By Tommy Airey
*Note: I submitted this op-ed to The New York Times, Washington Post, Los Angeles Times and The Oregonian. None of them printed it. So I submit it to you.
The white Christians marching with their flags and firearms on state capitals and main streets make it clear: they have neither a care nor a clue about how COVID-19 is disproportionately killing non-white populations. While they protest, Black residents in Detroit shelter-in with water taps shut-off, Indigenous peoples attempt to contain outbreaks on reservations with limited access to health care and Immigrants around the country work the front-lines at unsafe meat processing plants mandated to stay open by an executive order. Unfortunately, the spectacle of the fascist few takes the focus off the rest of us white folk—the silent, enabling masses—also careless and clueless. The coronavirus may be novel, but the overwhelming disregard for Black and Brown life is not.
“We speak of what we know and testify to what we have seen,” Jesus the prophetic peasant lamented to the privileged priest Nicodemus, “yet you do not receive our testimony.” This blast from John’s Gospel is a wake-up call for white America in this indefinite season of crises cascading around coronavirus, capitalism and climate catastrophe. For centuries, white America has failed to receive the testimonies of Black, Indigenous and Immigrant communities. Most recently, these “affected communities” have been pelted by white supremacist policies better known as NAFTA, Welfare Reform, Urban Renewal, The War on Drugs, The War on Terror, Bank Bailouts and various forms of Disaster Relief.
While these programs have overwhelmingly benefited the bottom line of white bank accounts and stock portfolios, the souls of white folk have paid a heavy price in the process. Put simply, white America’s been hit by a spiritual pandemic and it’s failed to flatten the curve. Symptoms include emotional fragility, defensiveness, obliviousness, insecurity, rigidity and awkward displays of rage. We have been stripped of empathy and stamped with entitlement. Capacities for emotional expressiveness and open-heartedness have diminished, leading to increased incidents of addiction, mental illness, suicide, domestic abuse and mass shootings. Conspiracy theories and delusions of grandeur abound. And yet, white America has never taken this soul sickness seriously.
The origins of this spiritual pandemic in North America are rooted in a white Christianity that, since 1492, justified the theft of Indigenous land and the enslavement of African peoples. It was sanctified by an angry, exclusive God offering eternal salvation to a privileged few. The cult of the white colonial Jesus—in Evangelical, Catholic and mainline Protestant forms—has been infused by a counterfeit spirituality. It swivels between supremacy and shame. It breaks our intimate, beloved connection to Earth, Ancestors and every living Being. Deep down, white people believe we are only good enough when we are better than everyone else.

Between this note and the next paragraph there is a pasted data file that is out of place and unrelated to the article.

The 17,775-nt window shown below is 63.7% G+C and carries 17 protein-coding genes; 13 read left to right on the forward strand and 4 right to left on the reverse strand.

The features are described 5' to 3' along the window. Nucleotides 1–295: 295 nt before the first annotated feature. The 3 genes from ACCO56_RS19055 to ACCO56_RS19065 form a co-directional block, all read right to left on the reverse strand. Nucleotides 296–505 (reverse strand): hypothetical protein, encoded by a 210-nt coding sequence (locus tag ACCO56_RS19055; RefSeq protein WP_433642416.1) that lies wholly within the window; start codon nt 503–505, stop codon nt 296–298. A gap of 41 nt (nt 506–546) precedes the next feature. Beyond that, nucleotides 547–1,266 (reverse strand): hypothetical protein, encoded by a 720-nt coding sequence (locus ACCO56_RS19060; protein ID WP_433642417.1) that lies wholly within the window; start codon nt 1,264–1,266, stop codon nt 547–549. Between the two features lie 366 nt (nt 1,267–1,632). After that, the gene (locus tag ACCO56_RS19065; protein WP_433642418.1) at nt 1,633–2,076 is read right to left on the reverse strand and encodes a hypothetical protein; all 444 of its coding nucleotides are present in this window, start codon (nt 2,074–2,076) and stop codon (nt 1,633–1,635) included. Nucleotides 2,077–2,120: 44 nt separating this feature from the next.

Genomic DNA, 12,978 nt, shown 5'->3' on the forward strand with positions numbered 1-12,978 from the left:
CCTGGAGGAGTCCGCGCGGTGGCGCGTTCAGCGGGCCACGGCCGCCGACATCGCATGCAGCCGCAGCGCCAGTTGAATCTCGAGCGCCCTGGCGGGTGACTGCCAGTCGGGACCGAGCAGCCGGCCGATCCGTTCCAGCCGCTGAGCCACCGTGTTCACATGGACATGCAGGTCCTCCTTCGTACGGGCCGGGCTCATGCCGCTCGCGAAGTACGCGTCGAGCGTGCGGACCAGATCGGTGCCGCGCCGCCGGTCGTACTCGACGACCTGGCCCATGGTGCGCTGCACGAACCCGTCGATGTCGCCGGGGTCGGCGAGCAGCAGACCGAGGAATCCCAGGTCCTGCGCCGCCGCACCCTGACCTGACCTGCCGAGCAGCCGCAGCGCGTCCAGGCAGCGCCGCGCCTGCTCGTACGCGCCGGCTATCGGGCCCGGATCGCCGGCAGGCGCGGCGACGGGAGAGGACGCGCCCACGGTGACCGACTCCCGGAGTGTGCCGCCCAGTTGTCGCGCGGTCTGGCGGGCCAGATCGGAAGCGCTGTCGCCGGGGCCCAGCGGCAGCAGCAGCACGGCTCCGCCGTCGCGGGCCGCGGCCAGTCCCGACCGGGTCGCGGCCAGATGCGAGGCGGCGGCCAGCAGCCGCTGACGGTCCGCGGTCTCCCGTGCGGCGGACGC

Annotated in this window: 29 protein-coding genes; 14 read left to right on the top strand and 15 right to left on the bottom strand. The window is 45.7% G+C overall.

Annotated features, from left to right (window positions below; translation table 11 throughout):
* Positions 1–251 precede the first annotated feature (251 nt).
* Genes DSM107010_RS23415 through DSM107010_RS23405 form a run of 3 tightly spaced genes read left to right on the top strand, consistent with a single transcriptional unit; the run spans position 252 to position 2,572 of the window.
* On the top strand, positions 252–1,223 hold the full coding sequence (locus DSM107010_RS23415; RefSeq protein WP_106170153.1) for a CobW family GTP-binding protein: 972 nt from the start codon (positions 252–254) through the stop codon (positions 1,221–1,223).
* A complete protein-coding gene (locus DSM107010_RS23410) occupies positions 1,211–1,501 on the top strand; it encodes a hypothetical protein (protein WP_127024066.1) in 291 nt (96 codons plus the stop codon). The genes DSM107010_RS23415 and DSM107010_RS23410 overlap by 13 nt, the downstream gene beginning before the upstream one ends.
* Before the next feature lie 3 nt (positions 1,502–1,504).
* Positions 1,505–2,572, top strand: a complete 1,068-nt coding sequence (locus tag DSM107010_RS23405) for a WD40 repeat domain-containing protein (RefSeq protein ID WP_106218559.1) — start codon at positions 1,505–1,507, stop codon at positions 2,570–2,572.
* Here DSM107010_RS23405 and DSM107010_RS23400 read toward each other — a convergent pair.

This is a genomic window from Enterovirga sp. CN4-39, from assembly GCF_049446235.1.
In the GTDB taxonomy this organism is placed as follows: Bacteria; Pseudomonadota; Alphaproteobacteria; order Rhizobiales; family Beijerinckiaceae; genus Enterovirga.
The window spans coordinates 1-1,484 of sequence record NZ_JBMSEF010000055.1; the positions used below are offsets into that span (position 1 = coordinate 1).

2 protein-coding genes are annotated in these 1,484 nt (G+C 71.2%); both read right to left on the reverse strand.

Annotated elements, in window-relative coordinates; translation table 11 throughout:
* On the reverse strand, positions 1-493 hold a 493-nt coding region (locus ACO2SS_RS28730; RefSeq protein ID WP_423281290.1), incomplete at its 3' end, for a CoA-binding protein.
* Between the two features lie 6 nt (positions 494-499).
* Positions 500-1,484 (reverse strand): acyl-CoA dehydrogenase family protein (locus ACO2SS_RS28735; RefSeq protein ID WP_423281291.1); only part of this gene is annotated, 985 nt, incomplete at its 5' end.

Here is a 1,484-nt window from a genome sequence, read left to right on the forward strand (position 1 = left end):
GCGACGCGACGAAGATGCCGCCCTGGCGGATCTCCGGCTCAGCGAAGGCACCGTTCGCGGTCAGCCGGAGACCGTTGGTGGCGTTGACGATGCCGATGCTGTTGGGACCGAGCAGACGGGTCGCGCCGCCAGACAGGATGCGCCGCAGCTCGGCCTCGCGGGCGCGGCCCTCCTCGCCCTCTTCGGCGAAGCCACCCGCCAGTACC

The souls of white folk are on a ventilator. But there is a vaccine. It is injected through the voices of the most vulnerable. We can recover from whiteness only when we begin to receive the testimony of Black, Indigenous and Immigrant peoples. When we listen and learn and follow and grieve. When we finally come to see in their faces the divine image of Love itself. Only then, will white folk begin to find healing from this spiritual disease. Only then will we break rank from a culture of whiteness that clings to a myth of America’s greatness—perpetually scaffolded by silence and niceness.
As we shelter-in, white Christian America cannot afford to wait around for “a return to normal.” We are long past due for a spiritual revolution rooted in a robust belief in the real-life stories coming from the cracks and corners of American empire. The pandemic is daily exposing these hidden realities. All we have to do is start paying attention. Jesus made it clear that after the wealthy and powerful crucified him, he’d rise up in the hungry, thirsty, immigrant, sick, unhoused and imprisoned. When we make “essential” those whom he called “the least of these,” we will reclaim the divine belovedness that binds us together in a common destiny. If we do, we can make America—and our souls—what they were meant to be.
Tommy Airey is a former high school teacher and Evangelical pastor. He is the co-curator of RadicalDiscipleship.net and author of Descending Like a Dove: Adventures in Decolonizing Evangelical Christianity (2018).